Thank you for all the helpful information your books and the web site offer, they truely have been the primary source of information we have used to help our son. In the last year my 1st grade son has made great progress. In k he spent most of the year not talking to anyone. This year he talks to 4 friends and his teacher. He has made the most progress since starting 10 mg prozac in Nov. 03. Prior to that he took Zoloft for 9 mths with little progress. I’m wondering if he would benefit from increasing the dosage? Any suggestions? He is receiving therapy with a therapist that is experienced (20+ yr) with SM, but she focuses on his talking mostly (she is our 4th one in 1 1/2 yrs.).

We have worked with him for the last 2 years to decrease his anxiety and he uses techniques he’s learned 2x daily. He says he is comfortable with not talking and has stated people like him just how he is. He’s very social and has many friends and rarely feels nervous at school. In Jan. a new student joined his class and within a day my son talked to him. My son stated that this boy didn’t know he didn’t talk and he felt comfortable with talking to him. He worries what the kids will say when he talks, he thinks they won’t think he’s the same person. I know my son is in a comfortable zone at school (his teacher agrees) and I feel all the key elements are in place to help him to successfully transition to moving to the next level, I just don’t know what to do to help him. We need to develop a detailed plan on how to progress at his comfort level. Do you think it would be beneficial to bring him to your center in PA. to get assistance? His behavior is engrained in who he feels he is and I need help helping him unlearn this.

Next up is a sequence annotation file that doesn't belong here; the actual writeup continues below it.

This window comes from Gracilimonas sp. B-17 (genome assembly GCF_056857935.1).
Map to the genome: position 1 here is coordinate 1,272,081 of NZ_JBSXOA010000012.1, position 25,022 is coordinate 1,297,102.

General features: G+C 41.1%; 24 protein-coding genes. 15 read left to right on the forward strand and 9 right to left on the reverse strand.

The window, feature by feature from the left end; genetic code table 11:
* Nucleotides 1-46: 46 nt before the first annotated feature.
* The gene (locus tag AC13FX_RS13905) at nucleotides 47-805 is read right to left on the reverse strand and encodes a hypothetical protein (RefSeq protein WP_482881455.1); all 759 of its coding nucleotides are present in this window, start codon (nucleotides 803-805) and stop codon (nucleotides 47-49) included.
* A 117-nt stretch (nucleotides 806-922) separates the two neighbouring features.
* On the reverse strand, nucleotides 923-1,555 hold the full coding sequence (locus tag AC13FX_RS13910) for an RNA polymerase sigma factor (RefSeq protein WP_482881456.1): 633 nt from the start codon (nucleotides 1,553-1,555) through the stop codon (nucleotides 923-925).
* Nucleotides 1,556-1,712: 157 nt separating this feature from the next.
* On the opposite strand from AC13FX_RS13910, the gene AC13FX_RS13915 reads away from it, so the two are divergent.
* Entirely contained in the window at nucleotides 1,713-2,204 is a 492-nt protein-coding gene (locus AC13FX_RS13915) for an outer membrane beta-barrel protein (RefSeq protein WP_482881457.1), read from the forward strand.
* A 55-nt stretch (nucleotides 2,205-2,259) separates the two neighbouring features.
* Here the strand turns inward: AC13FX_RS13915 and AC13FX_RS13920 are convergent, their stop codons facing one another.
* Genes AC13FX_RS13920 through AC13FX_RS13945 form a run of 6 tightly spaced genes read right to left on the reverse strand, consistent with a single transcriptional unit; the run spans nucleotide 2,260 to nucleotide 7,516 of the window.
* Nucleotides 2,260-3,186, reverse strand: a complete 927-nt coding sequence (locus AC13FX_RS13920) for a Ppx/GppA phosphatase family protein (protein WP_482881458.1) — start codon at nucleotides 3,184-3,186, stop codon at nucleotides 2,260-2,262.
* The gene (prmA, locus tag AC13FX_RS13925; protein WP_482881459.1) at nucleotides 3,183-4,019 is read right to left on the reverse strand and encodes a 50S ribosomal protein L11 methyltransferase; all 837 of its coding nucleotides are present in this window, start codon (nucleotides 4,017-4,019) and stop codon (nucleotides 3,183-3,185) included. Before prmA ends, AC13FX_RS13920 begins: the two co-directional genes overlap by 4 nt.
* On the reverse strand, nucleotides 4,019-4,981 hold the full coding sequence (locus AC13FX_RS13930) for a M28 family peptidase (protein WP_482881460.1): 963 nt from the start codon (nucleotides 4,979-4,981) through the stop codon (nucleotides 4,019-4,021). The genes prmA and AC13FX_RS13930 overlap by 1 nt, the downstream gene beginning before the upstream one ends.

Any information you could provide would be appreciated!


Increasing medication is not the answer. There is nothing in the information that you wrote that mentions HOW you are helping him to progress. Lowering anxiety is just one facet to treatment…for the very reason you described. Your son is comfortable but he also does not know how to PROGRESS without help. The therapist you are working with should help you to transition him from nonverbal to verbal communication via various tactics/techniques…so that he can UNLEARN mute behavior to become a verbal communicator, i.e, your son said that he does not feel the need to TALK…that others know him this way. What he is saying is that TALKING will change the dynamics between his friends, draw attention to himself, and most of all, he really has no idea how to do this.

Please speak to your therapist about methods to help your son progress communicatively. Your son is literally in the ‘verbal transition’ phase. In other words, nonverbal responding is easy and effortless with most individuals he knows. I am sure with NEW, unfamiliar people he may have trouble responding at first and probably cannot initiate comfortably, but in school, he can respond with ease and is most likely and expert in nonverbal communication…that if we were to peek into the window of the classroom (without hearing anything), he looks and acts like every other child! So, now is the time to transition him or he will remain this way…for in indeterminate amount of time.